An interesting question. Since a number of my fantasy novels are set in the present-day South, it has always seemed natural to me that at least some of the characters would be churchgoers, familiar with the Bible, able to recognize a lot of hymns. That’s the culture in which the South was marinated. Heck, can tell my kids what John 3:16 means, or suggest to a Sunday spam caller that they contemplate Jesus and the money-changers… and I wasn’t even raised Christian.

    With alternate or far-future worlds, writers are presented with a different set of choices. I must say that I am extremely tired of pseudo-medieval fantasy settings in which the church is vilified as a bunch of nasty, anti-science, witch-burning fanatics.

  2. Margaret, you’ve reminded me of one of the greatest ironies in fiction: J. R. R. Tolkien’s The Lord of the Rings. Tolkien was emphatic that his magnum opus was a Catholic novel, suffused throughout with Thomist convictions. Yet critics persisted in seeing it as an allegory to World War II, and nothing he could say could dissuade them.

    I struggled with whether and how to depict religion in The Warm Lands. Finally, I decided not to include it, other than by reference to soul sorcery and Theron the Great’s “reincarnation” in and among the Great Trees. It’s even more difficult in far-future settings, though I did attempt it in the Spooner Federation novels.

    You’d think that in stories told in contemporary or near-future settings, the inclusion of some degree of religious sentiment and practice would come quite naturally. The widespread aversion to it continues to baffle me, and to impel me to do what I can to remedy the absence. It’s a significant part of what motivates the characters of the Onteora Canon.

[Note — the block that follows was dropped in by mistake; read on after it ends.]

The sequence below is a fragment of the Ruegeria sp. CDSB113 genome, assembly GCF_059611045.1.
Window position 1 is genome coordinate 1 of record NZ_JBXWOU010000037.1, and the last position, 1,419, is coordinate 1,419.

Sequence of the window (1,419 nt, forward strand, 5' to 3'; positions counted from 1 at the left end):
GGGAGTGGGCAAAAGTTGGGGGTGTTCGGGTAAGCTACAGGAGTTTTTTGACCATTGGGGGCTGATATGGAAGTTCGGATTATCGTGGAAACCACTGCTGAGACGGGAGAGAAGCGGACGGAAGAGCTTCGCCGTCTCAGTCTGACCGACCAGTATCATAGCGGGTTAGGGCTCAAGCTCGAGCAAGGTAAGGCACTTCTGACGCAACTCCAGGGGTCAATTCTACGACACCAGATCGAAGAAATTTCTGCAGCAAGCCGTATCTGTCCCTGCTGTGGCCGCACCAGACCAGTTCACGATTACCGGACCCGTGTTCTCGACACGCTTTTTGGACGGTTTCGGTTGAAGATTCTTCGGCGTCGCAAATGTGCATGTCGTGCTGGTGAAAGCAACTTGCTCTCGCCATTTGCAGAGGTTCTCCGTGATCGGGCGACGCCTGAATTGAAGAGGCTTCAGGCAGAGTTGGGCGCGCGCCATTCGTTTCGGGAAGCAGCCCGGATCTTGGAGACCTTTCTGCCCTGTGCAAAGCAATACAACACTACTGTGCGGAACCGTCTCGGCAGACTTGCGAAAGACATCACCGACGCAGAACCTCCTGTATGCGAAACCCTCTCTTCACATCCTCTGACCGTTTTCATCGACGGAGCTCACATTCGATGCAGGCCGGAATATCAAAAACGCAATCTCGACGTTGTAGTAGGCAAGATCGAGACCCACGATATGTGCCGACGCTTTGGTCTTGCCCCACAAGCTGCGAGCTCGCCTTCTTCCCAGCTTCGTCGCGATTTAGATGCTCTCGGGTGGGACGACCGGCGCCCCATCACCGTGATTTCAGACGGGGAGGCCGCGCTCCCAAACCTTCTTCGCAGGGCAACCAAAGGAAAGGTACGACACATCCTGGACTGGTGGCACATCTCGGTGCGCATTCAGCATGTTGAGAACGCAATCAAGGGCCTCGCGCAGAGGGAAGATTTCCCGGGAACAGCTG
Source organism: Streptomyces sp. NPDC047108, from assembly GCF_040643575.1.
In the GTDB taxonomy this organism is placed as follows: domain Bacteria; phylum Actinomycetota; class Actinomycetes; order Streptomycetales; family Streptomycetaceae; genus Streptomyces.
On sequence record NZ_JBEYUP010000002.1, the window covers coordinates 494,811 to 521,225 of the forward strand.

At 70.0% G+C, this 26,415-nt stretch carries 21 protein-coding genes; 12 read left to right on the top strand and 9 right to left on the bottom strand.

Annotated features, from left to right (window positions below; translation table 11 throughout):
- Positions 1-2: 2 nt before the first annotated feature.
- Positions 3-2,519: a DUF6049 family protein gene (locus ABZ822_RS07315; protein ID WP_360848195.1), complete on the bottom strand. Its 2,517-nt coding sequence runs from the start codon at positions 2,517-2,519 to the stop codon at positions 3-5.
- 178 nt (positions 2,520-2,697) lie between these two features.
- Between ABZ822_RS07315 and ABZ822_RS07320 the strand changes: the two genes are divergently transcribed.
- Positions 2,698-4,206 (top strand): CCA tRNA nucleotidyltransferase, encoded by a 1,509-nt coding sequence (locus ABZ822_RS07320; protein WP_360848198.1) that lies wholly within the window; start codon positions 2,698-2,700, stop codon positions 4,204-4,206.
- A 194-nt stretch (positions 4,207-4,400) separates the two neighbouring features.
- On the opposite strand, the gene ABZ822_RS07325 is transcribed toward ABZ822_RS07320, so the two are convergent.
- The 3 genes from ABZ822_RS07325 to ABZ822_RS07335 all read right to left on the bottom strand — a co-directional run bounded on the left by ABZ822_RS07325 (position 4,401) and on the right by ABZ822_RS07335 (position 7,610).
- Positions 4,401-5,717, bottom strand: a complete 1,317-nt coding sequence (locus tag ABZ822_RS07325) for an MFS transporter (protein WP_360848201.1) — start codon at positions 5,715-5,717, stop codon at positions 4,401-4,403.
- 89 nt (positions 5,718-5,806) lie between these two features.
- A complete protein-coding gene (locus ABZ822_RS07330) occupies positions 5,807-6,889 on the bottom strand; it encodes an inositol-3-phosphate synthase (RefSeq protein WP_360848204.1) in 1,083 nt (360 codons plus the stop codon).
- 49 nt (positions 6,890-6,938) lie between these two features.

Just now, I’m thinking about one of my futanari: Juliette Hallstrom, raised in a Catholic family but herself lacking in religious feeling. She knows her father takes his religion seriously. She’s well acquainted with other religious characters, including Larry and Trish Sokoloff, Holly Martinowski, and Father Ray Altomare. Will their faiths and their attachment to them “infect” Juliette? If so, how would that affect Juliette’s lover Celia? Decisions, decisions…

    Say! Does anyone out there watch “daytime dramas,” a.k.a. soap operas? Those were once supposed to be quasi-realistic. Do any of the characters in them ever pray or go to church services? It’s an area where I’m personally disinclined to “do the research,” so if any Gentle Reader happens to be familiar with it, let me know. And that brings a most disturbing thought in its train: have I been writing a multi-volume soap opera? GAAAHHHH!



    • Margaret Ball on February 12, 2021 at 12:50 PM

    As I recall, Tolkien himself struggled with the origin of the Orcs.  First he described them as being made ex nihilo (I don’t remember the exact materials), then since he had them acting as conscious and possessing language, he felt that having them created by Evil would violate Catholic theology (You can tell me if that’s correct, Francis?) and started describing them as either having been created by torturing Elves, or being degenerate descendants of Elves, or I forget what else. Neither of the latter theories accounts for the vast numbers in Orcish armies, so I suspect that in the back of his head they were always created by Sauron or whoever needed an army, regardless of theological considerations.

    And while I know he didn’t like having The Lord of the Rings read as a World War II allegory, I find it extremely difficult not to compare the state of the Shire upon Frodo’s return with the England of Clement Attlee and Aneurin Bevan.

    1. Margaret, I think having Morgoth or Sauron possess creative powers would fall into the Manichean heresy. Catholic doctrine holds that only God can create ex nihilo, whether the thing created is living or not. Tolkien, being a serious Catholic, would have been aware of that. All the same, you are correct that the huge number of Orcs would pose a problem. We never meet a female Orc, after all.